When you employ your strategy, it is up to you whether you tell him what you’re doing or not. Sometimes it feels good for us targets to say, “Hey! I’m going to listen to music because I feel anxious when you start pacing around like that.” But sometimes, telling your abuser that you’re leaving him in his time of need (to fling poop) only fuels his desire to abuse you and guarantees a quick onslaught of abusive statements. If you do tell him and he responds with a smart-aleck comment, ignore it and go do what you said you would do (he’s trying to provoke you).
Verbally Abusive Relationships Exit Strategy: Cash
When you live with an abuser in a verbally abusive relationship, you will have to leave your house more often than you want to believe. This isn’t fair. You aren’t the one acting like an idiot, so why should you have to leave?
The answer is simple: Because you are not an idiot. You wouldn’t expect a poop-flinging monkey to suddenly realize “Hey – this isn’t very mature of me!” and you can’t expect your abuser to realize it either. You are the smart one, you are the one who needs the protection of space, so you are the one who must leave.
Because you will be leaving often, it is a great idea to have $10 or $20 bucks stashed into the lining of your purse. That way, while you’re out running your errand, you can actually pick up that milk or even sit at Starbucks and drink a mocha.
Safety Plans recommend large amounts of funds set aside in case you have to leave the relationship permanently. An Exit Strategy is not that kind of plan – the goal for this strategy is to get away temporarily in hope that when you return home, he has managed to redirect his frustration.
Warning Regarding Exit Strategy for Verbally Abusive Relationships
I would be wrong not to tell you that this here Exit Strategy for verbally abusive relationships could lead to the need for a Safety Plan. As time passes and you begin to realize just how often you are required to excuse yourself from your abuser’s presence, you may begin to think about exactly how much good there is to be had in the relationship. You may start to doubt your decision to stay with a person who pushes you away, pushes you out of your own home and your emotional safety zone so darn often.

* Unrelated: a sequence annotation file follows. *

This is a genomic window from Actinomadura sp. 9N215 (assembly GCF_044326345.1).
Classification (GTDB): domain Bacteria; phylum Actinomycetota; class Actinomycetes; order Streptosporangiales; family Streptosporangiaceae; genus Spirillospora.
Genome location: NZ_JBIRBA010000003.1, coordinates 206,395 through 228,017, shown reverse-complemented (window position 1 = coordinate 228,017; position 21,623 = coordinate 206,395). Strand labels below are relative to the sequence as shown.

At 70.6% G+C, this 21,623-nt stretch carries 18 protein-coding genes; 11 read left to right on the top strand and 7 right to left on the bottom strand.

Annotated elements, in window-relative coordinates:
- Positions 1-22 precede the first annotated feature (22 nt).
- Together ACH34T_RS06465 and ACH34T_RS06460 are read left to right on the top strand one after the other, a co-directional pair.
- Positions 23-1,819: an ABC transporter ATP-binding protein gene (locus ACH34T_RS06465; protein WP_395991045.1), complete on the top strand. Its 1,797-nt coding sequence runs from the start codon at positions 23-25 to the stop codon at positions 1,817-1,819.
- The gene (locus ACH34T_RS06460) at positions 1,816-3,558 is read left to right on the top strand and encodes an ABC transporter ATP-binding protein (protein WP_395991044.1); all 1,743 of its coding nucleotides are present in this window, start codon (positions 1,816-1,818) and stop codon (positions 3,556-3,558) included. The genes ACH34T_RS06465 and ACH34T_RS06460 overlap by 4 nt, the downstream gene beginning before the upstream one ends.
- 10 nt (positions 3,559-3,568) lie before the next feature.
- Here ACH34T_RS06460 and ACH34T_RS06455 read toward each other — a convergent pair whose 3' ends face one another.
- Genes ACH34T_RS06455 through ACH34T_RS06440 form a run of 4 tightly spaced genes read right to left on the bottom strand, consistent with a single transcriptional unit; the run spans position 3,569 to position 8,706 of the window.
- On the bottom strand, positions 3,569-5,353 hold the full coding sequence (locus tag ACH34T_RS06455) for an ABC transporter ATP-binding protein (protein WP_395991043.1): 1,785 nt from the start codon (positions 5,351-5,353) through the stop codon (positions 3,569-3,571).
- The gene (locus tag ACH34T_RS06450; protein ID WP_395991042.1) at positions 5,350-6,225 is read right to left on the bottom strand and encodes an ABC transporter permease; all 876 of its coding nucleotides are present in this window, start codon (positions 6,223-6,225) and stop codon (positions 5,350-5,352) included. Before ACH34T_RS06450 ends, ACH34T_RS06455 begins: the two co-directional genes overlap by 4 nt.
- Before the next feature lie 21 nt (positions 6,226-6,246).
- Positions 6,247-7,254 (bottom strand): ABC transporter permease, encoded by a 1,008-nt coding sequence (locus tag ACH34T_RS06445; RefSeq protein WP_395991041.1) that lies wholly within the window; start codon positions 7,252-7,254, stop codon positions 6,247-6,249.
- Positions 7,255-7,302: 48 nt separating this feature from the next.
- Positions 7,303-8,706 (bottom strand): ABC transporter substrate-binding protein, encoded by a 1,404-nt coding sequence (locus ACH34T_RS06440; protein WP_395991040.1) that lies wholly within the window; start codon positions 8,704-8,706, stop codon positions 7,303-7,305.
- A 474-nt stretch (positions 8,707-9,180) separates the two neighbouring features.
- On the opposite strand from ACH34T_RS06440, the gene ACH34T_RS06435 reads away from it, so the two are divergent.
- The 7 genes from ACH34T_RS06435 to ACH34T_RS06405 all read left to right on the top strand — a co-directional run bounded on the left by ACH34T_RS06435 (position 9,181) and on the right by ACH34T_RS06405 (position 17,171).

You may find that upon returning home, your abuser has not redirected his anger/emotions, and has instead patiently waited for his target to return. If this happens, you’ll have to enact back-to-back Exit Strategies involving your children, your friends’ homes, and overnights.
For now, write down your Exit Strategy to include many different options for escape. But promise yourself that the first night you find yourself sleeping on a friend’s couch because you’ve had to leave home three different times that day, you will create a safety plan.
But first, focus on taking the bright red and white target off your chest and develop your Exit Strategy.
How Do I Stop the Verbal Abuse? (Part 1)
Help for Verbal Abuse: You Have To Reach Out For It (Part 2)
Learn About Verbal Abuse So You Can Stop It (Part 3)
Set Personal Boundaries To Increase Self-Reliance (Part 4)
Develop An Exit Strategy And Safety Plan (Part 5)
The Signs of Verbal Abuse (Part 6)
*Both women and men could be abusers or victims, so do not take my pronoun choices as an implication that one gender abuses and the other is victimized.